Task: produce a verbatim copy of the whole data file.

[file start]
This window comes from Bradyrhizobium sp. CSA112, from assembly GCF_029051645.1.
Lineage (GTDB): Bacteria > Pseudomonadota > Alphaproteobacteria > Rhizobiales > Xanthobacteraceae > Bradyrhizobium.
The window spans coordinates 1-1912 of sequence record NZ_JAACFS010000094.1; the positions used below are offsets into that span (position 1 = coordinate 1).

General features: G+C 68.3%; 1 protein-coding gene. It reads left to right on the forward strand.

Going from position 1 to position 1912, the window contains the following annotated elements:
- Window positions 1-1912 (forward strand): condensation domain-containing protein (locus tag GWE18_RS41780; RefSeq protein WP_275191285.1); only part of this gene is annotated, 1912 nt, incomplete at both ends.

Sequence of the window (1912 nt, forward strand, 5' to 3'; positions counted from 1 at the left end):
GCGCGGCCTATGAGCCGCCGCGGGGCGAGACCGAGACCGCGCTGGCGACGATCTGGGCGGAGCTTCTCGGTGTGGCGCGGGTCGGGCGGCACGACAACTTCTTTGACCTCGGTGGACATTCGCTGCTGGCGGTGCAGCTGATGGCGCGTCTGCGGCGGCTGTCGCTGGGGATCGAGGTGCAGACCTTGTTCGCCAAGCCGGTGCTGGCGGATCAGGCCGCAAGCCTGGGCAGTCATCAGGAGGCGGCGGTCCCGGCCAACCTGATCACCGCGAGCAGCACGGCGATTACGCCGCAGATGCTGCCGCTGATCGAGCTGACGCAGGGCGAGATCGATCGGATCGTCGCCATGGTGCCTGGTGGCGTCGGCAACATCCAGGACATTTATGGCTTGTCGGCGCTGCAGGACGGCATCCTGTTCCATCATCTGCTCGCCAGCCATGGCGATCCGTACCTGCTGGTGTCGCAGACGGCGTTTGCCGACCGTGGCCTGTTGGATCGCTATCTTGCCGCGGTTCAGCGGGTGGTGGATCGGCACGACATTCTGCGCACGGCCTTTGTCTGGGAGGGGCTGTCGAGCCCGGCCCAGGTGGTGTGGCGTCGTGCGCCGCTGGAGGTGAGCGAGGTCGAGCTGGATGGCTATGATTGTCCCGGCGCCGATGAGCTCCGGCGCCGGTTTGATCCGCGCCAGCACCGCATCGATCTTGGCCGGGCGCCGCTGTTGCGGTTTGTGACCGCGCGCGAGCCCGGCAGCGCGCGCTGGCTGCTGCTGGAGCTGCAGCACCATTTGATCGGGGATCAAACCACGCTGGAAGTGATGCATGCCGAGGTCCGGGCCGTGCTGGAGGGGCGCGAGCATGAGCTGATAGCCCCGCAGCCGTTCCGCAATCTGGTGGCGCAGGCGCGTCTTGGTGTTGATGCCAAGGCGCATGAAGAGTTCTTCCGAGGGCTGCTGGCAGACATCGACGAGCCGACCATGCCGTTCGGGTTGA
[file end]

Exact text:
This window comes from Bradyrhizobium sp. CSA112, from assembly GCF_029051645.1.
Lineage (GTDB): Bacteria > Pseudomonadota > Alphaproteobacteria > Rhizobiales > Xanthobacteraceae > Bradyrhizobium.
The window spans coordinates 1-1912 of sequence record NZ_JAACFS010000094.1; the positions used below are offsets into that span (position 1 = coordinate 1).

General features: G+C 68.3%; 1 protein-coding gene. It reads left to right on the forward strand.

Going from position 1 to position 1912, the window contains the following annotated elements:
- Window positions 1-1912 (forward strand): condensation domain-containing protein (locus tag GWE18_RS41780; RefSeq protein WP_275191285.1); only part of this gene is annotated, 1912 nt, incomplete at both ends.

Sequence of the window (1912 nt, forward strand, 5' to 3'; positions counted from 1 at the left end):
GCGCGGCCTATGAGCCGCCGCGGGGCGAGACCGAGACCGCGCTGGCGACGATCTGGGCGGAGCTTCTCGGTGTGGCGCGGGTCGGGCGGCACGACAACTTCTTTGACCTCGGTGGACATTCGCTGCTGGCGGTGCAGCTGATGGCGCGTCTGCGGCGGCTGTCGCTGGGGATCGAGGTGCAGACCTTGTTCGCCAAGCCGGTGCTGGCGGATCAGGCCGCAAGCCTGGGCAGTCATCAGGAGGCGGCGGTCCCGGCCAACCTGATCACCGCGAGCAGCACGGCGATTACGCCGCAGATGCTGCCGCTGATCGAGCTGACGCAGGGCGAGATCGATCGGATCGTCGCCATGGTGCCTGGTGGCGTCGGCAACATCCAGGACATTTATGGCTTGTCGGCGCTGCAGGACGGCATCCTGTTCCATCATCTGCTCGCCAGCCATGGCGATCCGTACCTGCTGGTGTCGCAGACGGCGTTTGCCGACCGTGGCCTGTTGGATCGCTATCTTGCCGCGGTTCAGCGGGTGGTGGATCGGCACGACATTCTGCGCACGGCCTTTGTCTGGGAGGGGCTGTCGAGCCCGGCCCAGGTGGTGTGGCGTCGTGCGCCGCTGGAGGTGAGCGAGGTCGAGCTGGATGGCTATGATTGTCCCGGCGCCGATGAGCTCCGGCGCCGGTTTGATCCGCGCCAGCACCGCATCGATCTTGGCCGGGCGCCGCTGTTGCGGTTTGTGACCGCGCGCGAGCCCGGCAGCGCGCGCTGGCTGCTGCTGGAGCTGCAGCACCATTTGATCGGGGATCAAACCACGCTGGAAGTGATGCATGCCGAGGTCCGGGCCGTGCTGGAGGGGCGCGAGCATGAGCTGATAGCCCCGCAGCCGTTCCGCAATCTGGTGGCGCAGGCGCGTCTTGGTGTTGATGCCAAGGCGCATGAAGAGTTCTTCCGAGGGCTGCTGGCAGACATCGACGAGCCGACCATGCCGTTCGGGTTGA